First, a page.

Good morning! I have a question for you:
Are you stressed?
Before you say “well, duh!” let me elaborate.
I’m not talking about the everyday stress that comes with just living and “adulting.” And I’m not even talking about the random problems that drop into our lives, some quite major, that cause their own stress.
Instead, I’m talking about an ongoing, subconscious stress, almost like a chronic infection, that saps our well-being and makes us feel anxious. A stress that seems to be getting worse over time.
I think it’s the stress of living in Trump’s America. I think it’s the stress of living in a society that is sliding into autocracy, and the stress of not knowing what will happen in the upcoming election.
Will we begin the long process of moving out of Trumpism? Will we begin the long rebuilding of our institutions, and our norms, and our society?
Or will we re-elect a budding authoritarian, and continue the collapse of our democracy?
In case you can’t tell, I am stressed in just this way. I seem to live with a weight on my back and in my heart. And as much as I will be thrilled if Biden wins, and if Dems take back the Senate, I think I will still be stressed. Because I know how far we have fallen, and how far we have to go to get back. Or get better.
Sorry for something of a downer on a Thursday. But frankly, those of you who read the Forward Five are some of our most engaged readers, so I feel like I can be honest with you.
Are you stressed in the same way? Send me a note via the feedback link.
Wear your mask, wash your hands, stay socially distanced. Go vote. Get others to vote. We’re going to get through this, together.
Today’s Five Things To Know
10/21 update — Virus cases set a record, deaths a near-record
Kentucky had the highest day of new coronavirus cases and second highest number of deaths Wednesday, reporting 1,487 new cases and 21 deaths. Governor Beshear said he might have to ask people to have no gatherings at all for two weeks to help slow the spread of the virus. (Forward Kentucky)
Across the U.S., rural counties are driving the virus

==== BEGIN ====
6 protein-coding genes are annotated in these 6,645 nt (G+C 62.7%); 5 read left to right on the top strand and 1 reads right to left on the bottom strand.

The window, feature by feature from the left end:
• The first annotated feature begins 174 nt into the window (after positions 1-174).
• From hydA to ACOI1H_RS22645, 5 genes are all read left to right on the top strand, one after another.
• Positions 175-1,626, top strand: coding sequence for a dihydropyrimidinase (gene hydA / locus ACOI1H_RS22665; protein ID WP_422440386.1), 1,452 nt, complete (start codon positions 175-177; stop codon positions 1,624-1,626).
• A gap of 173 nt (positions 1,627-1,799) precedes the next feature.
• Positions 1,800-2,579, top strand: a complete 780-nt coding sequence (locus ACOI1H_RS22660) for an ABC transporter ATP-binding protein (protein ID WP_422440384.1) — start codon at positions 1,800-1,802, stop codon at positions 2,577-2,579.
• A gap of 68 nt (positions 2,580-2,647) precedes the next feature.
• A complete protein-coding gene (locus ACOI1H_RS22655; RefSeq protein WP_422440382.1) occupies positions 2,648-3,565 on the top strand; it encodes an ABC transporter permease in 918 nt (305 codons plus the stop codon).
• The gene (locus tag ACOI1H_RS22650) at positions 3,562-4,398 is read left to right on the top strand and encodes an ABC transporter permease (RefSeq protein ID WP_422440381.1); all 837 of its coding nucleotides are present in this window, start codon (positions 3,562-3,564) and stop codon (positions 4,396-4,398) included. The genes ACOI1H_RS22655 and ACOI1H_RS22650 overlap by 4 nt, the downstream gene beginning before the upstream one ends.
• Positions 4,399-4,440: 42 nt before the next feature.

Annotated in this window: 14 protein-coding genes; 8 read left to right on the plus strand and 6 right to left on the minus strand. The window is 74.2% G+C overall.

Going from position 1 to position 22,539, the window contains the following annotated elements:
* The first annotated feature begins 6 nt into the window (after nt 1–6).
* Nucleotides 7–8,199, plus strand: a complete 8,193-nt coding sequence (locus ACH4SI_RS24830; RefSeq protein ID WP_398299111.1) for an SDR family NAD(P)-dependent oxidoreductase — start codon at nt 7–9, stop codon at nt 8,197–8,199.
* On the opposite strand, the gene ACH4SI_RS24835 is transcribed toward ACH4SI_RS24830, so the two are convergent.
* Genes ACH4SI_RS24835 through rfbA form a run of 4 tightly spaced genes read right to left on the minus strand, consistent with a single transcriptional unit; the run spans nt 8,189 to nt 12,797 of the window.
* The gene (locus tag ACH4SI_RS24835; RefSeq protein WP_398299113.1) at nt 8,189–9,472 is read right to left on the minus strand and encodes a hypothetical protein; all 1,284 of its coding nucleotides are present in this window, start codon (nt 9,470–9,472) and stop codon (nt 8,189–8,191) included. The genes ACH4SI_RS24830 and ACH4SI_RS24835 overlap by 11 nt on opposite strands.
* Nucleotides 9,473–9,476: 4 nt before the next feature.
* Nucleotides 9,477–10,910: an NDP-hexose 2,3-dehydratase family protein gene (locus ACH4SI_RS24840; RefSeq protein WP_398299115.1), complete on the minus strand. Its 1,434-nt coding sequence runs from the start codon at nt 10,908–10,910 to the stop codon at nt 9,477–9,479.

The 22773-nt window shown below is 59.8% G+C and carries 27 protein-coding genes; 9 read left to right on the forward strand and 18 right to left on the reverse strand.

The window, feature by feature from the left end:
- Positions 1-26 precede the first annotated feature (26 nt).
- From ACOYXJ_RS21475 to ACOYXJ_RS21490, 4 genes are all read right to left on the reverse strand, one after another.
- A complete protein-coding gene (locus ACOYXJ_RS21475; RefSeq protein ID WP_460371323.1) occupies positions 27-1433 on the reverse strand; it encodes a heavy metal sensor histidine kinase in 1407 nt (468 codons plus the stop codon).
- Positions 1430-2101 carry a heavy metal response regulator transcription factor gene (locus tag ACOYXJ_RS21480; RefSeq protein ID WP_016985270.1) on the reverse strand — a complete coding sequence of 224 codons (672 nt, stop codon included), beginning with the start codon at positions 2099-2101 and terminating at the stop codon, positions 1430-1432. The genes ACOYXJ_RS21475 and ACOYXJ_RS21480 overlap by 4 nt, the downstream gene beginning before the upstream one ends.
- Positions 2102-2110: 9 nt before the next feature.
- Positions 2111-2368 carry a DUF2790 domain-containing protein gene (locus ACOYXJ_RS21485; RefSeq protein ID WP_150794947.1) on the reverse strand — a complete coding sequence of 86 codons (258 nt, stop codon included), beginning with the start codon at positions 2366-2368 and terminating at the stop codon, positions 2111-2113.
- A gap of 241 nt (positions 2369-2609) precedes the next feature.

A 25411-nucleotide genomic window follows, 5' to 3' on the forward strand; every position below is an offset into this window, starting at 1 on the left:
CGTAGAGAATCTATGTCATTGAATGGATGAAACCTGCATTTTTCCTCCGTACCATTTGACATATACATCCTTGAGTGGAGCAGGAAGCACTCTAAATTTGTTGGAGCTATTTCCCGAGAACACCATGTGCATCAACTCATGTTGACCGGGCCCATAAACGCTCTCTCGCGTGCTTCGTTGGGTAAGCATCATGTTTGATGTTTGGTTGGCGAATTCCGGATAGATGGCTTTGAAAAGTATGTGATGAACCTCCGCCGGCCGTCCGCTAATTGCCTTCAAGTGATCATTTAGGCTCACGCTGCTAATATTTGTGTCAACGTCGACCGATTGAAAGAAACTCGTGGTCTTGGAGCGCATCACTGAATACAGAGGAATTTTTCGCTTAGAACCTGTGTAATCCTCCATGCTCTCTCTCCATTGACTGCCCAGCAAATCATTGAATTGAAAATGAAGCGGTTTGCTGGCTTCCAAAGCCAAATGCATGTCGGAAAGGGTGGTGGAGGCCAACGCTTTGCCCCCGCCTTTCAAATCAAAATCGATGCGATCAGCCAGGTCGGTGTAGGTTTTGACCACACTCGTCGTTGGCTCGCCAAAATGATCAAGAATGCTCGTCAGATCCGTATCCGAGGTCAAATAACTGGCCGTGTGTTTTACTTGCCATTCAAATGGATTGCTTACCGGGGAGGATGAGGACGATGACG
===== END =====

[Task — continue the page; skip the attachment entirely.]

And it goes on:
Here’s the weekly update from The Daily Yonder, showing just how bad the coronavirus is in rural counties across the United States. (Forward Kentucky)
KY Voting: More GOP in person, Dems by absentee
Kentucky Democrats have sent in absentee ballots at more than twice the rate as Republicans, but more GOP voters are turning out for early in-person voting. The numbers were provided Wednesday by the secretary of state’s office. Through Tuesday, more than 282,400 Democrats statewide had returned absentee ballots, compared with nearly 116,000 Republicans. Meanwhile, more than 197,300 Republicans had voted in-person, compared with more than 156,000 Democrats. Early in-person voting began Oct. 13. Secretary of State Michael Adams says he’s pleased with the numbers of Kentuckians voting early. He says it will reduce lines at polls on Nov. 3. (West Kentucky Star)
JCPS tax petition leader says lawmaker gave her access to Republican voter database
The political arm of Louisville’s teachers union is reconsidering its support of a Republican lawmaker after court testimony revealed he aided a group opposing the Jefferson County Public Schools property tax increase.
State Rep. Jason Nemes, R-Louisville, provided the leader of the “No JCPS Tax Hike” petition with the login information to a Republican Party voter database, according to testimony shared Tuesday as part of a legal challenge to the petition.
Theresa Camoriano then used the GOP database to add or change “thousands” of signatures on the petition calling for voters to decide the fate of the 7-cent JCPS property tax increase during the Nov. 3 election, attorneys for JCPS and the Jefferson County Teachers Association argued. (Courier-Journal)
NOTE: We’ll be talking about this on tomorrow’s The State of Kentucky show. Link below!
Parents of 545 children separated at the border cannot be found
Radio spots are airing throughout Mexico and Central America. Court-appointed researchers are motorbiking through rural hillside communities in Guatemala and showing up at courthouses in Honduras to conduct public record searches.
The efforts are part of a wide-ranging campaign to track down parents separated from their children at the U.S. border beginning in 2017 under the Trump administration’s most controversial immigration policy. It is now clear that the parents of 545 of the migrant children still have not been found, according to court documents filed this week in a case challenging the practice. About 60 of the children were under the age of 5 when they were separated, the documents show.
The new findings highlight the lasting impact of a policy that first came to light with wrenching images of crying children being carried away from their parents at the border and detained hundreds or thousands of miles away. Hundreds of these families, the new filing makes clear, have now endured years of separation. (New York Times)